AFP (Sep. 15, 2014) The European Commission met on Monday to coordinate aid that the EU can offer to African countries affected by the Ebola outbreak. Duration: 00:58 Video provided by AFP
Powered by NewsLook.com
Despite The Risks, Antibiotics Still Overprescribed For Kids

Despite The Risks, Antibiotics Still Overprescribed For Kids

Newsy (Sep. 15, 2014) A new study finds children are prescribed antibiotics twice as often as is necessary. Video provided by Newsy
Powered by NewsLook.com
FDA Eyes Skin Shocks Used at Mass. School

FDA Eyes Skin Shocks Used at Mass. School

AP (Sep. 15, 2014) The FDA is considering whether to ban devices used by the Judge Rotenberg Educational Center in Canton, Massachusetts, the only place in the country known to use electrical skin shocks as aversive conditioning for aggressive patients. (Sept. 15) Video provided by AP
Powered by NewsLook.com
Respiratory Virus Spreads To Northeast, Now In 21 States

Respiratory Virus Spreads To Northeast, Now In 21 States

Newsy (Sep. 14, 2014) The respiratory virus Enterovirus D68, which targets children, has spread from the Midwest to 21 states. Video provided by Newsy
Powered by NewsLook.com

Search ScienceDaily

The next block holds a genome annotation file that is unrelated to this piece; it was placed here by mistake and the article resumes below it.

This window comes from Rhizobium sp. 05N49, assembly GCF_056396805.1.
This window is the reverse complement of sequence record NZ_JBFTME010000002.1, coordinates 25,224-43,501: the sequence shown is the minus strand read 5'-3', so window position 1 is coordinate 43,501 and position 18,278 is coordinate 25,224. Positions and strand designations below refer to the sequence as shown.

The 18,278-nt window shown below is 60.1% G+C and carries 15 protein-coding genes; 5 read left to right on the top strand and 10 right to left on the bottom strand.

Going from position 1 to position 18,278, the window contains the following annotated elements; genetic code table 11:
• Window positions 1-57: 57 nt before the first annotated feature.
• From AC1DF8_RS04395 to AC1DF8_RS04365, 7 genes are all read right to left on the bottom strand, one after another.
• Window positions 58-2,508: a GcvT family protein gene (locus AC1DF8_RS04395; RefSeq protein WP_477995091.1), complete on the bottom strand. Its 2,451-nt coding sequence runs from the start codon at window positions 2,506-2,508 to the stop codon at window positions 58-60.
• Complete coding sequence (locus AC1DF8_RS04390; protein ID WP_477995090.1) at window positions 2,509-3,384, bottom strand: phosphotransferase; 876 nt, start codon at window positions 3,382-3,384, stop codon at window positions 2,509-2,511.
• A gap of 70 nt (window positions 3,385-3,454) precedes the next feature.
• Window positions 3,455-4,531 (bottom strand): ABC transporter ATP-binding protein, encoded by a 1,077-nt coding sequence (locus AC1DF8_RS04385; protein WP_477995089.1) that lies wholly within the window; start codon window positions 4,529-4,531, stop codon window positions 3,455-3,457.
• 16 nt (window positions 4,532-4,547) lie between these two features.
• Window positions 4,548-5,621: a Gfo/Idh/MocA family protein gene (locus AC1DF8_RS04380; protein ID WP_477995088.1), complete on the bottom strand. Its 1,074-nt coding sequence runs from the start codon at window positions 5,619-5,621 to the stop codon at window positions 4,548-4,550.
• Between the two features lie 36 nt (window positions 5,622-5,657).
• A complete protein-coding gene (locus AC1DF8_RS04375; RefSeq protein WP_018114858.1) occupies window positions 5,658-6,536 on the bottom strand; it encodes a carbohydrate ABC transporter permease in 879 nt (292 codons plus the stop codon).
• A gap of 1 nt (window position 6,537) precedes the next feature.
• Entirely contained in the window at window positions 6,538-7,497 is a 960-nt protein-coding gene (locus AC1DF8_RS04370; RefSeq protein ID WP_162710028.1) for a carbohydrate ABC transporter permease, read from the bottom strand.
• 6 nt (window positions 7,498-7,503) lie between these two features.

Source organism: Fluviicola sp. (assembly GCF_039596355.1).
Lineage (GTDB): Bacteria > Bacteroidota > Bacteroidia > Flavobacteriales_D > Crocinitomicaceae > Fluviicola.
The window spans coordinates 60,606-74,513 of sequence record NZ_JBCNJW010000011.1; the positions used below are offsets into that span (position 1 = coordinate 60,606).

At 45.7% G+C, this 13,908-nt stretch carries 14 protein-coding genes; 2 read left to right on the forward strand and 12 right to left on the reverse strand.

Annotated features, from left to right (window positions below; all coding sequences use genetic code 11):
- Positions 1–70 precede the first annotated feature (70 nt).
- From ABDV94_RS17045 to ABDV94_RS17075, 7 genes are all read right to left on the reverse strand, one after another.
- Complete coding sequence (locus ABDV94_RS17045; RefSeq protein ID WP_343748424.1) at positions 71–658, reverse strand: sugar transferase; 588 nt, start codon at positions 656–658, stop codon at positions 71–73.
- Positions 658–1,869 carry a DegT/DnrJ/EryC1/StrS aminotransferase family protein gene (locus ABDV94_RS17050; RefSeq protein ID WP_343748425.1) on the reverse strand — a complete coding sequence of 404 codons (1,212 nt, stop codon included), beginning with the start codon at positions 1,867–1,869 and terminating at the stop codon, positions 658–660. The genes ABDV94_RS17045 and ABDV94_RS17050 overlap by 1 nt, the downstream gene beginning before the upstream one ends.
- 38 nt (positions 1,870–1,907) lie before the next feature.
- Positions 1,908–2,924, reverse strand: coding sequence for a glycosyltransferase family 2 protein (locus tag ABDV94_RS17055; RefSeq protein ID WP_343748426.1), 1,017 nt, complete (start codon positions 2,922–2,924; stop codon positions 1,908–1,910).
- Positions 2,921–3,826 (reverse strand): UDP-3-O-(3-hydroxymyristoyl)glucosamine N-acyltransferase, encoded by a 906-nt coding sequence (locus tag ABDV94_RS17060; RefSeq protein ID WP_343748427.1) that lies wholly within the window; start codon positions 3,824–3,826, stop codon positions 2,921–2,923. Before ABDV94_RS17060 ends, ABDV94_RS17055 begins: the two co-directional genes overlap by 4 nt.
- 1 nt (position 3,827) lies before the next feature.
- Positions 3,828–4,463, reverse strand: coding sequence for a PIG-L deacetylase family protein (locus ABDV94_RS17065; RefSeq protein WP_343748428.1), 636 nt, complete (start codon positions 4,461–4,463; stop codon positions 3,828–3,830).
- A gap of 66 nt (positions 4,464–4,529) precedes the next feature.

Number of stories in archives: 140,361

Find with keyword(s):
Enter a keyword or phrase to search ScienceDaily for related topics and research stories.

Save/Print:
Share:

Breaking News:
from the past week

In Other News

... from NewsDaily.com

Science News

Health News

Environment News

Technology News



Save/Print:
Share:

Free Subscriptions


Get the latest science news with ScienceDaily's free email newsletters, updated daily and weekly. Or view hourly updated newsfeeds in your RSS reader:

Get Social & Mobile


Keep up to date with the latest news from ScienceDaily via social networks and mobile apps:

Have Feedback?


Tell us what you think of ScienceDaily -- we welcome both positive and negative comments. Have any problems using the site? Questions?
Mobile: iPhone Android Web
Follow: Facebook Twitter Google+
Subscribe: RSS Feeds Email Newsletters
Latest Headlines Health & Medicine Mind & Brain Space & Time Matter & Energy Computers & Math Plants & Animals Earth & Climate Fossils & Ruins